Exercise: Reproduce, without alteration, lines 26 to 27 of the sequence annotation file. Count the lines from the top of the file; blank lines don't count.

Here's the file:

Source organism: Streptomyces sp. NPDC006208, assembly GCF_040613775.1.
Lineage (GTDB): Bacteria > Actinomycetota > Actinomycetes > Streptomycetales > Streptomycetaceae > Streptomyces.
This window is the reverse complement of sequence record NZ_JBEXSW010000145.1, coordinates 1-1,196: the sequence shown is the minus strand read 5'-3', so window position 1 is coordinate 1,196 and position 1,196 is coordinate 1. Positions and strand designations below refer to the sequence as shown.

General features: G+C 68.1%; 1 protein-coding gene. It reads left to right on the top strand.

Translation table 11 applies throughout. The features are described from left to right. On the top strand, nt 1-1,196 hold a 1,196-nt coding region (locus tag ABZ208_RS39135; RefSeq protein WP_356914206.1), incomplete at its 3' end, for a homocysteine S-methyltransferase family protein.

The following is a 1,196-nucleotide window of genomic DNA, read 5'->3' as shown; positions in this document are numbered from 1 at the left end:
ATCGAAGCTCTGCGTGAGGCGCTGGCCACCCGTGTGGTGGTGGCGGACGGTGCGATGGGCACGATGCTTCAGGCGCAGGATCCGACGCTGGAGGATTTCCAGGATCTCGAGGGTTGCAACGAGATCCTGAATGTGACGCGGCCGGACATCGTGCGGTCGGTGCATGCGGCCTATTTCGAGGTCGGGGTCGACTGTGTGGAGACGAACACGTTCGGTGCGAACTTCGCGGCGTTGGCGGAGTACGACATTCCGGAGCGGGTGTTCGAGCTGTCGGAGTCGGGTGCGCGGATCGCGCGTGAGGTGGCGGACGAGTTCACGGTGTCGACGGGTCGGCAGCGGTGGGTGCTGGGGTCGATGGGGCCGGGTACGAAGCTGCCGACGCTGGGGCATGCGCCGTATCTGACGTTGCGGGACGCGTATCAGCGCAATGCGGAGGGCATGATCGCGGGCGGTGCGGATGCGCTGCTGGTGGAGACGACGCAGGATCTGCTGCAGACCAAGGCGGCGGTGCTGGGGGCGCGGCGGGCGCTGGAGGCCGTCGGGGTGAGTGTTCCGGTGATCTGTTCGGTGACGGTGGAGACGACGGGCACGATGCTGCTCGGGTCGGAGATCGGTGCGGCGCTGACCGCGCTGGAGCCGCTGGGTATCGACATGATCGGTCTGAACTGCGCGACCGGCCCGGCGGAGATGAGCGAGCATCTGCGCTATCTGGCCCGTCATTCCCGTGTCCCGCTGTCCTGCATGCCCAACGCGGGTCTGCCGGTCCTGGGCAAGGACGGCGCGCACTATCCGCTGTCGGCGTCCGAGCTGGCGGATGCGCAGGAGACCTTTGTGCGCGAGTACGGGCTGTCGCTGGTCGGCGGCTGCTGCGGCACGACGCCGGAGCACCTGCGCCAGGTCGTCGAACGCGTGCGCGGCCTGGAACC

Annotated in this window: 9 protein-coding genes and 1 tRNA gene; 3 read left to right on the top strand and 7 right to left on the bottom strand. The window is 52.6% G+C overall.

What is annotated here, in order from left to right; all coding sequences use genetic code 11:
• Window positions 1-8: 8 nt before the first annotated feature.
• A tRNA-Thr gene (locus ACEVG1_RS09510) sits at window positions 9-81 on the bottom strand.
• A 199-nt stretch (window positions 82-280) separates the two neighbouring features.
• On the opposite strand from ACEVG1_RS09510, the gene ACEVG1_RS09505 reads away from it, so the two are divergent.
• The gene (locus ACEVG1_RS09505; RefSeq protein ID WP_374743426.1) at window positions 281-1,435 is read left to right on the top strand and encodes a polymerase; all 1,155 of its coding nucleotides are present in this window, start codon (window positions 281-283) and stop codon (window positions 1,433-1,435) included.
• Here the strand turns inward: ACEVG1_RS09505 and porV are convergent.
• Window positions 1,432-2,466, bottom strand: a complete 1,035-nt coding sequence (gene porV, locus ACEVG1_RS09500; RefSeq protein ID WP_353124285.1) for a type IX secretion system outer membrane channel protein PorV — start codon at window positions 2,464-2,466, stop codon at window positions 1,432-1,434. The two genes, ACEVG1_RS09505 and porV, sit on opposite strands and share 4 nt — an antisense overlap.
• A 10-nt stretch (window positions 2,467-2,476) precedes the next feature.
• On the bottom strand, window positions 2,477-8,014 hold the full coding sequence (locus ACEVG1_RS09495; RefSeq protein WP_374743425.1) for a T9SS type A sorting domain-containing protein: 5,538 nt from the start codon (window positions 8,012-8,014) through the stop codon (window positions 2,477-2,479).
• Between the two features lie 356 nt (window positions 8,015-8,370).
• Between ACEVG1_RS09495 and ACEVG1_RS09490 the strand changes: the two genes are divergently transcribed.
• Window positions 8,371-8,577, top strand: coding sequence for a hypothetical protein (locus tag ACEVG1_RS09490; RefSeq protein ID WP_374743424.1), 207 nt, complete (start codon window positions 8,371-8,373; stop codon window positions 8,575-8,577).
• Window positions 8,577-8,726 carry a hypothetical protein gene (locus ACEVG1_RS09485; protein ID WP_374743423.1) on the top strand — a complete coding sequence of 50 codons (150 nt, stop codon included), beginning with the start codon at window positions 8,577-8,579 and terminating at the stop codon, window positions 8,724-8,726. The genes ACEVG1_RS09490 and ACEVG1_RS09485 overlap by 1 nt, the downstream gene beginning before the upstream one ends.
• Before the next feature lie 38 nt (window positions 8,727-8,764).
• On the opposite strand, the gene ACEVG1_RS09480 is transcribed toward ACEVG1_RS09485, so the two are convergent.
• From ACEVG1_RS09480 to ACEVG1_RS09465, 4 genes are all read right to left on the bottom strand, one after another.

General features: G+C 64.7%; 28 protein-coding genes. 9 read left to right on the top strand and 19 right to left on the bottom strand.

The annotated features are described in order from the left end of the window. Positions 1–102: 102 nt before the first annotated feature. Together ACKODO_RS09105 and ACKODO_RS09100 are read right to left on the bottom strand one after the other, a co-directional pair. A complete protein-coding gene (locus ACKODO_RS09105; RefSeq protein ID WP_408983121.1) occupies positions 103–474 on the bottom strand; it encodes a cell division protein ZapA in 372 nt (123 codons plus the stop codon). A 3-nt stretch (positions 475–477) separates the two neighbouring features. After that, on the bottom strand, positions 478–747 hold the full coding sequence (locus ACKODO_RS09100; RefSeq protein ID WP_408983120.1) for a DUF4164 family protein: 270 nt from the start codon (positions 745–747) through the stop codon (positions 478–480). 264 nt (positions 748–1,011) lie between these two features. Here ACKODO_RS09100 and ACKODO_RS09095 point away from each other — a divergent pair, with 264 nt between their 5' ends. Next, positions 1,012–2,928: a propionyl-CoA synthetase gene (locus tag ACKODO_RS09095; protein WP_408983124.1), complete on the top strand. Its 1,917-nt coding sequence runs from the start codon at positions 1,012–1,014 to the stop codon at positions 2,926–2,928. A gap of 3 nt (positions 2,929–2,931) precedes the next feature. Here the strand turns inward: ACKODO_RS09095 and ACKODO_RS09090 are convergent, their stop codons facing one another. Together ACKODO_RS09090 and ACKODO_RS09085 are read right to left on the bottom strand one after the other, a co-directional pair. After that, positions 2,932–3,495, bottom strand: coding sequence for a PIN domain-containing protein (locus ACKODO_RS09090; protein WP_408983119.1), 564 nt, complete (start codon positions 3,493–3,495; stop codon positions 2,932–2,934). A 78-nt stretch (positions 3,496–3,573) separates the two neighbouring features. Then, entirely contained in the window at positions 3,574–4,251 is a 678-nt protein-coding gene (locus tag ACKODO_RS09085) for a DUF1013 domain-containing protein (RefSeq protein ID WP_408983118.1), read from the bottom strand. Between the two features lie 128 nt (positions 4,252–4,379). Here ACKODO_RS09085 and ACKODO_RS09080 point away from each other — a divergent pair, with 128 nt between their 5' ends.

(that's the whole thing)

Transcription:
General features: G+C 64.7%; 28 protein-coding genes. 9 read left to right on the top strand and 19 right to left on the bottom strand.

The annotated features are described in order from the left end of the window. Positions 1–102: 102 nt before the first annotated feature. Together ACKODO_RS09105 and ACKODO_RS09100 are read right to left on the bottom strand one after the other, a co-directional pair. A complete protein-coding gene (locus ACKODO_RS09105; RefSeq protein ID WP_408983121.1) occupies positions 103–474 on the bottom strand; it encodes a cell division protein ZapA in 372 nt (123 codons plus the stop codon). A 3-nt stretch (positions 475–477) separates the two neighbouring features. After that, on the bottom strand, positions 478–747 hold the full coding sequence (locus ACKODO_RS09100; RefSeq protein ID WP_408983120.1) for a DUF4164 family protein: 270 nt from the start codon (positions 745–747) through the stop codon (positions 478–480). 264 nt (positions 748–1,011) lie between these two features. Here ACKODO_RS09100 and ACKODO_RS09095 point away from each other — a divergent pair, with 264 nt between their 5' ends. Next, positions 1,012–2,928: a propionyl-CoA synthetase gene (locus tag ACKODO_RS09095; protein WP_408983124.1), complete on the top strand. Its 1,917-nt coding sequence runs from the start codon at positions 1,012–1,014 to the stop codon at positions 2,926–2,928. A gap of 3 nt (positions 2,929–2,931) precedes the next feature. Here the strand turns inward: ACKODO_RS09095 and ACKODO_RS09090 are convergent, their stop codons facing one another. Together ACKODO_RS09090 and ACKODO_RS09085 are read right to left on the bottom strand one after the other, a co-directional pair. After that, positions 2,932–3,495, bottom strand: coding sequence for a PIN domain-containing protein (locus ACKODO_RS09090; protein WP_408983119.1), 564 nt, complete (start codon positions 3,493–3,495; stop codon positions 2,932–2,934). A 78-nt stretch (positions 3,496–3,573) separates the two neighbouring features. Then, entirely contained in the window at positions 3,574–4,251 is a 678-nt protein-coding gene (locus tag ACKODO_RS09085) for a DUF1013 domain-containing protein (RefSeq protein ID WP_408983118.1), read from the bottom strand. Between the two features lie 128 nt (positions 4,252–4,379). Here ACKODO_RS09085 and ACKODO_RS09080 point away from each other — a divergent pair, with 128 nt between their 5' ends.